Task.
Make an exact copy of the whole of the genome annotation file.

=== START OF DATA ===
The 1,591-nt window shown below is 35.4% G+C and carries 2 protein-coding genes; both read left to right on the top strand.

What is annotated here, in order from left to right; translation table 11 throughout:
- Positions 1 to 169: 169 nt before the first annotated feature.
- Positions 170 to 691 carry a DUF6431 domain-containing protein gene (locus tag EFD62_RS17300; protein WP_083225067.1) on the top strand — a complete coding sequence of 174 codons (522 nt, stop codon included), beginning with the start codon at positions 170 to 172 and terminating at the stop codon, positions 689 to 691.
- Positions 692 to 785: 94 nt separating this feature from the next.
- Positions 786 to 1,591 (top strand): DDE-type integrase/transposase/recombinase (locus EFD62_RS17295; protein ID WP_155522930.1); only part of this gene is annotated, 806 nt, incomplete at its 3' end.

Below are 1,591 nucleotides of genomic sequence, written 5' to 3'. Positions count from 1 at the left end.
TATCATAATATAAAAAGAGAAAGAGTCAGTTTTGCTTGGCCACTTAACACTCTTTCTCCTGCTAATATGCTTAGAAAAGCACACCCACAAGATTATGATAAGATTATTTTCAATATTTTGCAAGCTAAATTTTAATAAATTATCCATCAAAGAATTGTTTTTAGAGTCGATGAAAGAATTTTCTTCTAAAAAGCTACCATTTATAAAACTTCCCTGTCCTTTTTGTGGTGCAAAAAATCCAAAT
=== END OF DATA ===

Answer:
The 1,591-nt window shown below is 35.4% G+C and carries 2 protein-coding genes; both read left to right on the top strand.

What is annotated here, in order from left to right; translation table 11 throughout:
- Positions 1 to 169: 169 nt before the first annotated feature.
- Positions 170 to 691 carry a DUF6431 domain-containing protein gene (locus tag EFD62_RS17300; protein WP_083225067.1) on the top strand — a complete coding sequence of 174 codons (522 nt, stop codon included), beginning with the start codon at positions 170 to 172 and terminating at the stop codon, positions 689 to 691.
- Positions 692 to 785: 94 nt separating this feature from the next.
- Positions 786 to 1,591 (top strand): DDE-type integrase/transposase/recombinase (locus EFD62_RS17295; protein ID WP_155522930.1); only part of this gene is annotated, 806 nt, incomplete at its 3' end.

Below are 1,591 nucleotides of genomic sequence, written 5' to 3'. Positions count from 1 at the left end.
TATCATAATATAAAAAGAGAAAGAGTCAGTTTTGCTTGGCCACTTAACACTCTTTCTCCTGCTAATATGCTTAGAAAAGCACACCCACAAGATTATGATAAGATTATTTTCAATATTTTGCAAGCTAAATTTTAATAAATTATCCATCAAAGAATTGTTTTTAGAGTCGATGAAAGAATTTTCTTCTAAAAAGCTACCATTTATAAAACTTCCCTGTCCTTTTTGTGGTGCAAAAAATCCAAAT